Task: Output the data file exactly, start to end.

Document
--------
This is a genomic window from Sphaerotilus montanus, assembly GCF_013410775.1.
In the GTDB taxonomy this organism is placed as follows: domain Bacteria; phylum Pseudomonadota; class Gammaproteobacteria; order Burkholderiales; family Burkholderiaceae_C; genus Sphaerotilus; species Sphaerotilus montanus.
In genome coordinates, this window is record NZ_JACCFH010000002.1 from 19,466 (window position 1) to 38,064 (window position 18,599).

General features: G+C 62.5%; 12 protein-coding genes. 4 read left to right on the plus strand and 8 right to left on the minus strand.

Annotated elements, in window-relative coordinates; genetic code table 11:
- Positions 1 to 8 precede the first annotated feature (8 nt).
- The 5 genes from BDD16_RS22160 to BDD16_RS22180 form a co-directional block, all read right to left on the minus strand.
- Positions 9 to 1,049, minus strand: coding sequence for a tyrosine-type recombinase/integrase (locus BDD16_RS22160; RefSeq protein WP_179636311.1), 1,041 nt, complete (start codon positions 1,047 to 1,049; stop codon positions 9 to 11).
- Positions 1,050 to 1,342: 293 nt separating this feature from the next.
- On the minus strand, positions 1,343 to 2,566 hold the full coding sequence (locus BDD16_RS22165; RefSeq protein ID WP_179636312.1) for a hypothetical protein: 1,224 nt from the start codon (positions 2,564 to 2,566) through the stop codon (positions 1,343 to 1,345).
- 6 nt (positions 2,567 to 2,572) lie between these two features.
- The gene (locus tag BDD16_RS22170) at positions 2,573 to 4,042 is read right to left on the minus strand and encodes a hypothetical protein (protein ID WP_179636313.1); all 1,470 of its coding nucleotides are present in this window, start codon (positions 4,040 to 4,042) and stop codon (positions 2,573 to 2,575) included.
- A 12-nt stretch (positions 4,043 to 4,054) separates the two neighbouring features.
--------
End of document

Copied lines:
This is a genomic window from Sphaerotilus montanus, assembly GCF_013410775.1.
In the GTDB taxonomy this organism is placed as follows: domain Bacteria; phylum Pseudomonadota; class Gammaproteobacteria; order Burkholderiales; family Burkholderiaceae_C; genus Sphaerotilus; species Sphaerotilus montanus.
In genome coordinates, this window is record NZ_JACCFH010000002.1 from 19,466 (window position 1) to 38,064 (window position 18,599).

General features: G+C 62.5%; 12 protein-coding genes. 4 read left to right on the plus strand and 8 right to left on the minus strand.

Annotated elements, in window-relative coordinates; genetic code table 11:
- Positions 1 to 8 precede the first annotated feature (8 nt).
- The 5 genes from BDD16_RS22160 to BDD16_RS22180 form a co-directional block, all read right to left on the minus strand.
- Positions 9 to 1,049, minus strand: coding sequence for a tyrosine-type recombinase/integrase (locus BDD16_RS22160; RefSeq protein WP_179636311.1), 1,041 nt, complete (start codon positions 1,047 to 1,049; stop codon positions 9 to 11).
- Positions 1,050 to 1,342: 293 nt separating this feature from the next.
- On the minus strand, positions 1,343 to 2,566 hold the full coding sequence (locus BDD16_RS22165; RefSeq protein ID WP_179636312.1) for a hypothetical protein: 1,224 nt from the start codon (positions 2,564 to 2,566) through the stop codon (positions 1,343 to 1,345).
- 6 nt (positions 2,567 to 2,572) lie between these two features.
- The gene (locus tag BDD16_RS22170) at positions 2,573 to 4,042 is read right to left on the minus strand and encodes a hypothetical protein (protein ID WP_179636313.1); all 1,470 of its coding nucleotides are present in this window, start codon (positions 4,040 to 4,042) and stop codon (positions 2,573 to 2,575) included.
- A 12-nt stretch (positions 4,043 to 4,054) separates the two neighbouring features.